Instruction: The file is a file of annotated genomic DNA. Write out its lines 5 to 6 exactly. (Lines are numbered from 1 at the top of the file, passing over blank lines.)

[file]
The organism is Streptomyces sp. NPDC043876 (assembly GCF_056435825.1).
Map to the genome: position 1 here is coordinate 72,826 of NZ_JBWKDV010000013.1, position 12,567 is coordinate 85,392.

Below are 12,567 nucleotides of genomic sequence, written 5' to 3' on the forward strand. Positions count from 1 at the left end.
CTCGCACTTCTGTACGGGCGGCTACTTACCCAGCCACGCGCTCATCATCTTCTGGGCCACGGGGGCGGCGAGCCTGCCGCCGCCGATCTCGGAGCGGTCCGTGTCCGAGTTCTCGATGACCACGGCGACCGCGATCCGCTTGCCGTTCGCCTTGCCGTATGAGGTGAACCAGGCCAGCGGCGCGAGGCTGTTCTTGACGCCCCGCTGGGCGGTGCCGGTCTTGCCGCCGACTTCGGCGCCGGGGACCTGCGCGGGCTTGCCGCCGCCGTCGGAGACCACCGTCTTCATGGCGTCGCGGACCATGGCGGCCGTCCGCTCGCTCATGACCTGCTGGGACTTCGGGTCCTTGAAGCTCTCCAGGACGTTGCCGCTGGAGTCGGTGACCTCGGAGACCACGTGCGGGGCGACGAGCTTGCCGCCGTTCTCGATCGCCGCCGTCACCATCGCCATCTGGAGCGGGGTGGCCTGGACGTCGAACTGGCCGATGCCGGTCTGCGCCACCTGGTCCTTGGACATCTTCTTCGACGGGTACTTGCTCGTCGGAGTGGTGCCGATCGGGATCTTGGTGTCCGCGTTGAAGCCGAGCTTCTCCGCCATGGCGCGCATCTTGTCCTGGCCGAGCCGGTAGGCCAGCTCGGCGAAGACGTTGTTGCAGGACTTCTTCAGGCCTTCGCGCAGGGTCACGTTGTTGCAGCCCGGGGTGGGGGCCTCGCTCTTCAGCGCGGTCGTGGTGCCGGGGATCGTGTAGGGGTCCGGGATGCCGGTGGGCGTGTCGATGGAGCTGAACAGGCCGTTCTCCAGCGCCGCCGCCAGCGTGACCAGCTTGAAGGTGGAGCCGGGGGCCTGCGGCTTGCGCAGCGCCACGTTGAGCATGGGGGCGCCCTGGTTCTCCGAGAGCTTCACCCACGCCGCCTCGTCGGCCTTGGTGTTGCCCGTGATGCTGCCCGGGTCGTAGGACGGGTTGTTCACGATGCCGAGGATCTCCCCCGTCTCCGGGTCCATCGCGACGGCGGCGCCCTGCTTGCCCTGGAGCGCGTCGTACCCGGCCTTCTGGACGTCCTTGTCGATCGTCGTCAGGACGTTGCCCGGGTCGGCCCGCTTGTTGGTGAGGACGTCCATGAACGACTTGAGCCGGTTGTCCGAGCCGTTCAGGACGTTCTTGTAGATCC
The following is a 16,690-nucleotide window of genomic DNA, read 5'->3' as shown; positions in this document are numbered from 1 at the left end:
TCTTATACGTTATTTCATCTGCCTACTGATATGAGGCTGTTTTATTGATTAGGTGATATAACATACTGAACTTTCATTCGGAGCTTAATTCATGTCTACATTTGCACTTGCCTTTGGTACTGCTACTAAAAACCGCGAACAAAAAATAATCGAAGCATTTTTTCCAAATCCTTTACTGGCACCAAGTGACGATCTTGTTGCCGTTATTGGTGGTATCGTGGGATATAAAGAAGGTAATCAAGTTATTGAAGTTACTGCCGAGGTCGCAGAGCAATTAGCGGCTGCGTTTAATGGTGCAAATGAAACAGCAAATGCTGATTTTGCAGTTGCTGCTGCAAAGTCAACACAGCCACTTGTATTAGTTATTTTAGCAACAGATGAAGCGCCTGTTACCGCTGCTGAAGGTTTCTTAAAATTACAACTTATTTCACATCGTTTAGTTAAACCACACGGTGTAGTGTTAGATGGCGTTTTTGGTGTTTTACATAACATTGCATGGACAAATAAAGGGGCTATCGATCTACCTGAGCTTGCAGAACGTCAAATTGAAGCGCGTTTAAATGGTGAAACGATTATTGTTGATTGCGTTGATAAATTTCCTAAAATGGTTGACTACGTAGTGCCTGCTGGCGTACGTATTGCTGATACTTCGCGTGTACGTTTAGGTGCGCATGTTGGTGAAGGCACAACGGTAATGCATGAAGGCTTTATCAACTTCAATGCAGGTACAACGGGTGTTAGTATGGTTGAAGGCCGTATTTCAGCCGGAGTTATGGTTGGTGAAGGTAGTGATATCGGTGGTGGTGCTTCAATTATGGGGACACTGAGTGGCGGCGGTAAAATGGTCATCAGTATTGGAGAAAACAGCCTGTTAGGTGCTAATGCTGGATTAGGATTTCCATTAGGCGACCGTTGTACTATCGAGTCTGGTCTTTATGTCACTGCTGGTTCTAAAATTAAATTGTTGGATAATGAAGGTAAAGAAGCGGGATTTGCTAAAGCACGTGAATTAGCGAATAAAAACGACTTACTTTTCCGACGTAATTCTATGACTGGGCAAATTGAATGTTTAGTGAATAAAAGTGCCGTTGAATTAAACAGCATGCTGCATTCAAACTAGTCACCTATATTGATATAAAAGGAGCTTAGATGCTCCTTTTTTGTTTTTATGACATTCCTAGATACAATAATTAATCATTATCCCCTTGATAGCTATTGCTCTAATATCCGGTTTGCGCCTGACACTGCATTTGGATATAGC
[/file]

The following is a 16,690-nucleotide window of genomic DNA, read 5'->3' as shown; positions in this document are numbered from 1 at the left end:
TCTTATACGTTATTTCATCTGCCTACTGATATGAGGCTGTTTTATTGATTAGGTGATATAACATACTGAACTTTCATTCGGAGCTTAATTCATGTCTACATTTGCACTTGCCTTTGGTACTGCTACTAAAAACCGCGAACAAAAAATAATCGAAGCATTTTTTCCAAATCCTTTACTGGCACCAAGTGACGATCTTGTTGCCGTTATTGGTGGTATCGTGGGATATAAAGAAGGTAATCAAGTTATTGAAGTTACTGCCGAGGTCGCAGAGCAATTAGCGGCTGCGTTTAATGGTGCAAATGAAACAGCAAATGCTGATTTTGCAGTTGCTGCTGCAAAGTCAACACAGCCACTTGTATTAGTTATTTTAGCAACAGATGAAGCGCCTGTTACCGCTGCTGAAGGTTTCTTAAAATTACAACTTATTTCACATCGTTTAGTTAAACCACACGGTGTAGTGTTAGATGGCGTTTTTGGTGTTTTACATAACATTGCATGGACAAATAAAGGGGCTATCGATCTACCTGAGCTTGCAGAACGTCAAATTGAAGCGCGTTTAAATGGTGAAACGATTATTGTTGATTGCGTTGATAAATTTCCTAAAATGGTTGACTACGTAGTGCCTGCTGGCGTACGTATTGCTGATACTTCGCGTGTACGTTTAGGTGCGCATGTTGGTGAAGGCACAACGGTAATGCATGAAGGCTTTATCAACTTCAATGCAGGTACAACGGGTGTTAGTATGGTTGAAGGCCGTATTTCAGCCGGAGTTATGGTTGGTGAAGGTAGTGATATCGGTGGTGGTGCTTCAATTATGGGGACACTGAGTGGCGGCGGTAAAATGGTCATCAGTATTGGAGAAAACAGCCTGTTAGGTGCTAATGCTGGATTAGGATTTCCATTAGGCGACCGTTGTACTATCGAGTCTGGTCTTTATGTCACTGCTGGTTCTAAAATTAAATTGTTGGATAATGAAGGTAAAGAAGCGGGATTTGCTAAAGCACGTGAATTAGCGAATAAAAACGACTTACTTTTCCGACGTAATTCTATGACTGGGCAAATTGAATGTTTAGTGAATAAAAGTGCCGTTGAATTAAACAGCATGCTGCATTCAAACTAGTCACCTATATTGATATAAAAGGAGCTTAGATGCTCCTTTTTTGTTTTTATGACATTCCTAGATACAATAATTAATCATTATCCCCTTGATAGCTATTGCTCTAATATCCGGTTTGCGCCTGACACTGCATTTGGATATAGC